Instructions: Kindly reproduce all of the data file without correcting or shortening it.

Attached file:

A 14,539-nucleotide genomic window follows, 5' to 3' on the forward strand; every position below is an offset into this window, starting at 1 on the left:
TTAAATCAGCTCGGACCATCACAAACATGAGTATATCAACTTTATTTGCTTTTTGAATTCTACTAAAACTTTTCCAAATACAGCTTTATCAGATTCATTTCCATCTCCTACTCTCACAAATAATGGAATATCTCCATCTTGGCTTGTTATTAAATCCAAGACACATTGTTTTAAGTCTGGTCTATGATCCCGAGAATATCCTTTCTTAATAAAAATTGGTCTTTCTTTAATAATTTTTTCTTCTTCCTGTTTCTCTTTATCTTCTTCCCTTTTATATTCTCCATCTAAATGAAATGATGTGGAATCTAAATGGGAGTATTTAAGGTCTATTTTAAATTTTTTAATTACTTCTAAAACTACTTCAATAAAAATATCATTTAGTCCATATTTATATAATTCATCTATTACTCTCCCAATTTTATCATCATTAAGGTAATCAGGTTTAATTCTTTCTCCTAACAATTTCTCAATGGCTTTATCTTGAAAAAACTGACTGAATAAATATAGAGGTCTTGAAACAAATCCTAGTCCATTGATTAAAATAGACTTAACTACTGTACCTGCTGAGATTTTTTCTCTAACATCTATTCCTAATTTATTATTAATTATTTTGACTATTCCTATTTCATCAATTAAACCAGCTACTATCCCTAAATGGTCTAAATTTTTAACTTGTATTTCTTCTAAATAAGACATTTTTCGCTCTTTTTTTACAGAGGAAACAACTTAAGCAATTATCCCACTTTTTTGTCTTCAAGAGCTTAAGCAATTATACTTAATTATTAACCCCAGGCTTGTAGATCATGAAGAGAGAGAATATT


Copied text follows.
A 14,539-nucleotide genomic window follows, 5' to 3' on the forward strand; every position below is an offset into this window, starting at 1 on the left:
TTAAATCAGCTCGGACCATCACAAACATGAGTATATCAACTTTATTTGCTTTTTGAATTCTACTAAAACTTTTCCAAATACAGCTTTATCAGATTCATTTCCATCTCCTACTCTCACAAATAATGGAATATCTCCATCTTGGCTTGTTATTAAATCCAAGACACATTGTTTTAAGTCTGGTCTATGATCCCGAGAATATCCTTTCTTAATAAAAATTGGTCTTTCTTTAATAATTTTTTCTTCTTCCTGTTTCTCTTTATCTTCTTCCCTTTTATATTCTCCATCTAAATGAAATGATGTGGAATCTAAATGGGAGTATTTAAGGTCTATTTTAAATTTTTTAATTACTTCTAAAACTACTTCAATAAAAATATCATTTAGTCCATATTTATATAATTCATCTATTACTCTCCCAATTTTATCATCATTAAGGTAATCAGGTTTAATTCTTTCTCCTAACAATTTCTCAATGGCTTTATCTTGAAAAAACTGACTGAATAAATATAGAGGTCTTGAAACAAATCCTAGTCCATTGATTAAAATAGACTTAACTACTGTACCTGCTGAGATTTTTTCTCTAACATCTATTCCTAATTTATTATTAATTATTTTGACTATTCCTATTTCATCAATTAAACCAGCTACTATCCCTAAATGGTCTAAATTTTTAACTTGTATTTCTTCTAAATAAGACATTTTTCGCTCTTTTTTTACAGAGGAAACAACTTAAGCAATTATCCCACTTTTTTGTCTTCAAGAGCTTAAGCAATTATACTTAATTATTAACCCCAGGCTTGTAGATCATGAAGAGAGAGAATATT